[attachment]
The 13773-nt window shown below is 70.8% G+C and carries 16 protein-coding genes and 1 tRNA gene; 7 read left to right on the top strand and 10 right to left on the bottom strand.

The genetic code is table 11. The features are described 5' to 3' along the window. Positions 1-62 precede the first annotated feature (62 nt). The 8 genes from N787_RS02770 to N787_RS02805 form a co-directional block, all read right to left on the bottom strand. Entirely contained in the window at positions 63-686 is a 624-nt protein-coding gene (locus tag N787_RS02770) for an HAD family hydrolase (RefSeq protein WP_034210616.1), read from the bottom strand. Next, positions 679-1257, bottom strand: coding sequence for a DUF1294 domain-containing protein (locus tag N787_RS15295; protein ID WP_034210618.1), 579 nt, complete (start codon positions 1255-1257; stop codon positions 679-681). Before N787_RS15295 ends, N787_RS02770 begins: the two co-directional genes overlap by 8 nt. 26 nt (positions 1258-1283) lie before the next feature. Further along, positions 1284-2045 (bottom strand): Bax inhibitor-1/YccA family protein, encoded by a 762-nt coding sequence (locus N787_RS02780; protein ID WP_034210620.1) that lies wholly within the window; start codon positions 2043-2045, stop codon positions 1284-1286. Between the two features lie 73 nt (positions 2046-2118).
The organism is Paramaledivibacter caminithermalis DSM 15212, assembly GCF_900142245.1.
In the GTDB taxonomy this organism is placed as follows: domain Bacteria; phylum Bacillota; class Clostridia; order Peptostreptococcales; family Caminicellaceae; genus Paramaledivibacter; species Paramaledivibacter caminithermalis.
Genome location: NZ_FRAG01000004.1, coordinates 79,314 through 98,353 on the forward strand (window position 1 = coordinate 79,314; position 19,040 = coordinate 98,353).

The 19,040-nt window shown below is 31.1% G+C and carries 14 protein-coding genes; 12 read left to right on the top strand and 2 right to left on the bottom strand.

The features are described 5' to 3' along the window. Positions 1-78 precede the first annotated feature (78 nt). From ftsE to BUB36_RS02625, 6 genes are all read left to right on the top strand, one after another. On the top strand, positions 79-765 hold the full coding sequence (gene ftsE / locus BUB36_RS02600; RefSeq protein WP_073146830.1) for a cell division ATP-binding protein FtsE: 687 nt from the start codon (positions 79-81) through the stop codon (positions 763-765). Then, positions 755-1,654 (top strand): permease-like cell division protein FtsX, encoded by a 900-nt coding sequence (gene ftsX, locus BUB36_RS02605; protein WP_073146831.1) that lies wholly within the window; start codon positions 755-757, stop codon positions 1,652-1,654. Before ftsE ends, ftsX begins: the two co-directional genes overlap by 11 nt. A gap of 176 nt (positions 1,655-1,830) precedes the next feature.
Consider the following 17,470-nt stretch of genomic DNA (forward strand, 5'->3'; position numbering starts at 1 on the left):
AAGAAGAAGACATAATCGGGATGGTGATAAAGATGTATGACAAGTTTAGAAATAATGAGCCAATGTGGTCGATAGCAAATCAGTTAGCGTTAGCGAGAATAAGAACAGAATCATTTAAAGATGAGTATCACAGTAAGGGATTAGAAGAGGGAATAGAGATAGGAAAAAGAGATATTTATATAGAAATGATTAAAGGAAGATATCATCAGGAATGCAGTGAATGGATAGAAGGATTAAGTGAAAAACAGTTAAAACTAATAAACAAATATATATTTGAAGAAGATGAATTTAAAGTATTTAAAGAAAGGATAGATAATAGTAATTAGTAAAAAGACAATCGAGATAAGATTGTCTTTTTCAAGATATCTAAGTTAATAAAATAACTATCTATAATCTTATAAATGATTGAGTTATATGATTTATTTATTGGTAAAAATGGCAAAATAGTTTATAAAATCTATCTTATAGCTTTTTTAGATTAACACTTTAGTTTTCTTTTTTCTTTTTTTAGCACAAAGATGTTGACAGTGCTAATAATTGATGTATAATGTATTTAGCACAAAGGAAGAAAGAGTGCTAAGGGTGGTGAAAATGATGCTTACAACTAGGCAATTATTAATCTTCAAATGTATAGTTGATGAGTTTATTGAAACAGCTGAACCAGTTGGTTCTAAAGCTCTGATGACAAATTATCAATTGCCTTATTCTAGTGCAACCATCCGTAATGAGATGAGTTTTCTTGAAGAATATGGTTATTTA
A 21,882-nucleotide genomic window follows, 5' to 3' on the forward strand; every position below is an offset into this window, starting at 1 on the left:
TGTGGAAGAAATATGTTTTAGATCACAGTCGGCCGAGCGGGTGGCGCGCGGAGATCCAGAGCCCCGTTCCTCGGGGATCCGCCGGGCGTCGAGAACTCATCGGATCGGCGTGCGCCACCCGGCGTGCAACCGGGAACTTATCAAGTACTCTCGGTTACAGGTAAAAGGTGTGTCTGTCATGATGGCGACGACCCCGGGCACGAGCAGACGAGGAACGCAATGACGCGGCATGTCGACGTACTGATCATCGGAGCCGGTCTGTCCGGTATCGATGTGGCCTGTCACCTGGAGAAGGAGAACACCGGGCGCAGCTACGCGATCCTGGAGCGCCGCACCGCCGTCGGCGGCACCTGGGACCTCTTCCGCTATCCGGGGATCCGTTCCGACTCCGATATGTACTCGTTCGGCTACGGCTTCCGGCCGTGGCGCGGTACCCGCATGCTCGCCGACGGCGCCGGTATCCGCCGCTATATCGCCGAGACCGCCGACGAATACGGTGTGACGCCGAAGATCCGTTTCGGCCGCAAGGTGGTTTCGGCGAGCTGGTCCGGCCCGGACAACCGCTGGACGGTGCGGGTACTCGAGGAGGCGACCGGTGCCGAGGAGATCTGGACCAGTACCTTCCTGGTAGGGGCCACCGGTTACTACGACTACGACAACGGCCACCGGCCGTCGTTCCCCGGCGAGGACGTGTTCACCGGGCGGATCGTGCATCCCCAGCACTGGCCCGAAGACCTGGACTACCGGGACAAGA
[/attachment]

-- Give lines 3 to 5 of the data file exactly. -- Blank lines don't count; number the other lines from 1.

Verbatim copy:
The organism is Paramaledivibacter caminithermalis DSM 15212, assembly GCF_900142245.1.
In the GTDB taxonomy this organism is placed as follows: domain Bacteria; phylum Bacillota; class Clostridia; order Peptostreptococcales; family Caminicellaceae; genus Paramaledivibacter; species Paramaledivibacter caminithermalis.
Genome location: NZ_FRAG01000004.1, coordinates 79,314 through 98,353 on the forward strand (window position 1 = coordinate 79,314; position 19,040 = coordinate 98,353).